What Happens in Vegas Ends Up on Instagram

Revelry and debauchery may be synonymous with Las Vegas, but it turns out that what happens in Vegas most definitely does not stay in Vegas. The infamous phrase promises a certain sense of secrecy around activities that tourists would rather not remember once they get back to their normal lives. We reviewed almost 23,000 Instagram posts and found that when “What happens in Vegas stays in Vegas” becomes a social media hashtag, all bets are off for privacy and anonymity.

Las Vegas’ official tourism body, the Las Vegas Convention and Visitors Authority (LVCVA), has actually adopted “What happens in Vegas, stays in Vegas” as their promotional tagline. In 2015, the LVCVA reported over 41 million visitors over the course of a year. Since Las Vegas is a popular destination for conference and convention attendees, it’s no surprise that the tourism authority uses the attraction of some of the city’s more seductive activities to encourage both the satisfaction of visitors and the local economy itself.

In turn, #whathappensinvegasstaysinvegas has become somewhat popular. Over a nearly 21-month period between April 2014 and December 2015, the hashtag was used over 100,000 times on Instagram alone. Many posts featuring the hashtag are promotional moves by local nightclubs and nightlife attractions, but individuals have taken up the hashtag to post proof of their own revelry. The irony of a hashtag popularizing an idea that should, by design, never be shared, is self-evident.

The insights that follow were pulled from the almost 23,000 Instagram posts tagged with #whathappensinvegasstaysinvegas by individuals without any Vegas-specific promotional goals. Using Amazon’s Mechanical Turk service, we were able to identify the topics of each post and distinguish between the quite possibly questionable Vegas activities these thrill-seekers share. It’s clear that broadcasting your Vegas debauchery with this hashtag will definitely not keep evidence of your wild vacation away from public consumption!

The most frequently posted features of #whathappensinvegasstaysinvegas photos are skimpy clothes or bikinis, alcohol, casinos, nightclubs, and concerts or shows. The prevalence of scandalous outfits and bikini photos has a few clear contributors, including the dress codes of nightlife locations and Las Vegas’ famous pool parties. Meanwhile, casinos, nightclubs, and live performance events are some of the most popular draws to the Las Vegas strip. At the same time, a lot of those venues and events also play host to precisely the kind of out-of-character behaviors that most people would rather leave behind when they exit Vegas. Could it be that documenting the revelry is just too irresistible?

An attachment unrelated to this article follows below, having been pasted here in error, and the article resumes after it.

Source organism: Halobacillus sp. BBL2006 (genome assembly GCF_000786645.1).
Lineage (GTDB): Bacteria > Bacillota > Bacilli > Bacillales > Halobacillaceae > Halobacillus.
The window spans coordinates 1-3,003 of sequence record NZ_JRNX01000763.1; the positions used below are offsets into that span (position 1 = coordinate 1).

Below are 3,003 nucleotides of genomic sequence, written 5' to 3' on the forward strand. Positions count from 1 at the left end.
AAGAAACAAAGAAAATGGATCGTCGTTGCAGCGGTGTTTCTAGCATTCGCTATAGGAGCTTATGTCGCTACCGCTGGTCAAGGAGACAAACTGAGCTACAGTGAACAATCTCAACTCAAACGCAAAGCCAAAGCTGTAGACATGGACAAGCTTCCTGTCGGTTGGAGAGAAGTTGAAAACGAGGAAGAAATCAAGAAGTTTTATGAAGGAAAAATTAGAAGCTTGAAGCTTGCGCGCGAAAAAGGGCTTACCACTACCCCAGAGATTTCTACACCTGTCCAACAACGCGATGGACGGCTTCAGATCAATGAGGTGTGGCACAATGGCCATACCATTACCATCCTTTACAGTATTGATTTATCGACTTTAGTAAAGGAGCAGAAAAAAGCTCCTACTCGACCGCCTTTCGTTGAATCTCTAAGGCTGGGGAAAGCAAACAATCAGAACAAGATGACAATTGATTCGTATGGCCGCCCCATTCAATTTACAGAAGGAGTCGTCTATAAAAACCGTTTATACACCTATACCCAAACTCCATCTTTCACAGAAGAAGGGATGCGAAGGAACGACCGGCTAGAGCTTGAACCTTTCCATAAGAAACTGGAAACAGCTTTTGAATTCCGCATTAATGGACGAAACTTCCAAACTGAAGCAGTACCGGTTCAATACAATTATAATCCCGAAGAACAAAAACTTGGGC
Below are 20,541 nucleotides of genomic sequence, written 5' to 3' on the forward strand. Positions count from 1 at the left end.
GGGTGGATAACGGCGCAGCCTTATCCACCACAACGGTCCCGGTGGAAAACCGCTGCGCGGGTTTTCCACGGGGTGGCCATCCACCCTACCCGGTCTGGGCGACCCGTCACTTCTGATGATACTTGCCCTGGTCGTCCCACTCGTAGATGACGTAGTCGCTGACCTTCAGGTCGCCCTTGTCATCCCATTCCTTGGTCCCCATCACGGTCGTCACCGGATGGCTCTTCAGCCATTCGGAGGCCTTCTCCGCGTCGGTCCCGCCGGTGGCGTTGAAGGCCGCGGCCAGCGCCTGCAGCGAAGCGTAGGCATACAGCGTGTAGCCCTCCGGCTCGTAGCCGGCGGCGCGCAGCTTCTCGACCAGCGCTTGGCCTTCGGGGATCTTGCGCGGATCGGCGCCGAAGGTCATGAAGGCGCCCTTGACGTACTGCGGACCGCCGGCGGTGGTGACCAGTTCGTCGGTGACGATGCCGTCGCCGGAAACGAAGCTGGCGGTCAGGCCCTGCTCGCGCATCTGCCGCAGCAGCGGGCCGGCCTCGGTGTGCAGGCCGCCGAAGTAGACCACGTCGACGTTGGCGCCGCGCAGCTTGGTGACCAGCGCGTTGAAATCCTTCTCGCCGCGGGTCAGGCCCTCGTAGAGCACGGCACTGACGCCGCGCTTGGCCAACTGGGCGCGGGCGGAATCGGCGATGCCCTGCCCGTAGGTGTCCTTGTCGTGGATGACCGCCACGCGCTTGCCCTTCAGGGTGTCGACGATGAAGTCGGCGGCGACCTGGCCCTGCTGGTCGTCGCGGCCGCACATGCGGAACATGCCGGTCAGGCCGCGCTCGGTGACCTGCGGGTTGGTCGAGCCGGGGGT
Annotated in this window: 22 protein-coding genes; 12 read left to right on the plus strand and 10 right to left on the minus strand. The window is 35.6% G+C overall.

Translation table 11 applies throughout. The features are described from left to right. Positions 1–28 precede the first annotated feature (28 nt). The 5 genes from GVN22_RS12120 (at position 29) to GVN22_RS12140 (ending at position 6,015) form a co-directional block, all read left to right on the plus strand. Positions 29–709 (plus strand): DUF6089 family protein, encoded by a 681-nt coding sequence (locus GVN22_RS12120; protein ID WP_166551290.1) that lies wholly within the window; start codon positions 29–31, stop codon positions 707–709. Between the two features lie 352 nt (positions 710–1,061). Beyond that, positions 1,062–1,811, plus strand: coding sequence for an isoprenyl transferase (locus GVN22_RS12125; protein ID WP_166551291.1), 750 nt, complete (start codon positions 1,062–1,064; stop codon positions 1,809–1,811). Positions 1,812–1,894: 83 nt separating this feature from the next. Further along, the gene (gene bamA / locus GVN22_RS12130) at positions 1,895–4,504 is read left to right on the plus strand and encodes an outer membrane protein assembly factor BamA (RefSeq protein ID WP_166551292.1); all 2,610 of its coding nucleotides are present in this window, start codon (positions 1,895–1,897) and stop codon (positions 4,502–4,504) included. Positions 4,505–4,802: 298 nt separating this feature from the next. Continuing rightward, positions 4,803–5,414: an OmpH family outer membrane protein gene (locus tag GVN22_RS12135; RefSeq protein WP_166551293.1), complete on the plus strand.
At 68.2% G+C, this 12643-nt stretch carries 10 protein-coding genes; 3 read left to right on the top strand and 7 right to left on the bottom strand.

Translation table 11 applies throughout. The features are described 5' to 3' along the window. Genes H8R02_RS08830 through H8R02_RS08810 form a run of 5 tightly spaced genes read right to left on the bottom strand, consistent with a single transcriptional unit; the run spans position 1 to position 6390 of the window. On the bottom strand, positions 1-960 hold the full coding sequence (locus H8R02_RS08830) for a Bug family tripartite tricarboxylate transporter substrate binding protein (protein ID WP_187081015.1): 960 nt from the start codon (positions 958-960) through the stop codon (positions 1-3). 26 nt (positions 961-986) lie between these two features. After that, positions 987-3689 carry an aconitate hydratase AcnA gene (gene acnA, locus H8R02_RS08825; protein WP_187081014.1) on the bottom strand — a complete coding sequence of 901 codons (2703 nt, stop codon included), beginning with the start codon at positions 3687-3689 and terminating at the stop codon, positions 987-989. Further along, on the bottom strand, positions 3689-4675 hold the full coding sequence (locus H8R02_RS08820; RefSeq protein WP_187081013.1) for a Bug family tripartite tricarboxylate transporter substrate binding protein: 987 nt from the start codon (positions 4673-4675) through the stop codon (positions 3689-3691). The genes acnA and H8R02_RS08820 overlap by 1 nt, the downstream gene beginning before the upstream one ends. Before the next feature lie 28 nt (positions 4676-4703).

Irresistible or not, all of these most popular photo features are also completely legal for consenting adults. Drugs, weapons, police, and the general category of illegal activity are considerably less acceptable, and their inherent unlawfulness probably succeeds in giving Instagram posters enough pause to withhold those photos. The more clandestine photo features still chart for the hashtag, albeit in much lower numbers.

The nature of Instagram as a photo-sharing platform also probably has a lot to do with what makes it through Vegas partiers’ questionable filters. Instagram is often linked to displays of narcissism, because the edited, filtered, carefully curated feeds of life’s moments so rarely represent reality. It’s no surprise then that people predominantly share visually appealing snapshots of the Vegas lifestyle, like poolside vacation moments, fancy cocktails, the flashing casino lights, and dancefloor selfies.

Of course, posting the most popular Vegas photo features doesn’t guarantee likes from fellow Instagram users. Photos featuring weapons won No. 1 most liked by a landslide, with 174.3 likes on average when compared with other #whathappensinvegasstaysinvegas Instagram posts. Nevada’s lenient gun laws and vocal supporters of the Second Amendment to the U.S. Constitution surely help boost the weapons category’s likes count.

Meanwhile, other much-liked photo categories fit more squarely into the ideal, curated photo album. Whether or not you believe it’s narcissistic, photos of men and women showing skin and flashing cash definitely win likes and followers on social media. Some of the other top-liked photo features included pictures of money (67.8 likes on average), skimpy clothes or bikinis (64.9), and wedding shots (57.4).


The “What happens in Vegas, stays in Vegas” rallying cry draws immense crowds to the attractions and lavish lifestyle that Las Vegas has to offer. Of course, if partygoers justify their wild behavior with the idea that no one will ever find out, they would probably be better off leaving their cameras in their hotel rooms and steering clear of Instagram. Sharing photos with #whathappensinvegasstaysinvegas defeats the secrecy that the mantra promises. A word to the wise: If you’re posting from Vegas, your photos won’t stay in Vegas.



We looked at all posts on Instagram containing #whathappensinvegasstaysinvegas from April 1, 2014 to December 12, 2015. We then removed the worst of the hashtag spammers, trimming the number of posts down to 22,939. The contents of the remaining posts were then evaluated using Amazon’s Mechanical Turk, and the results were visualized.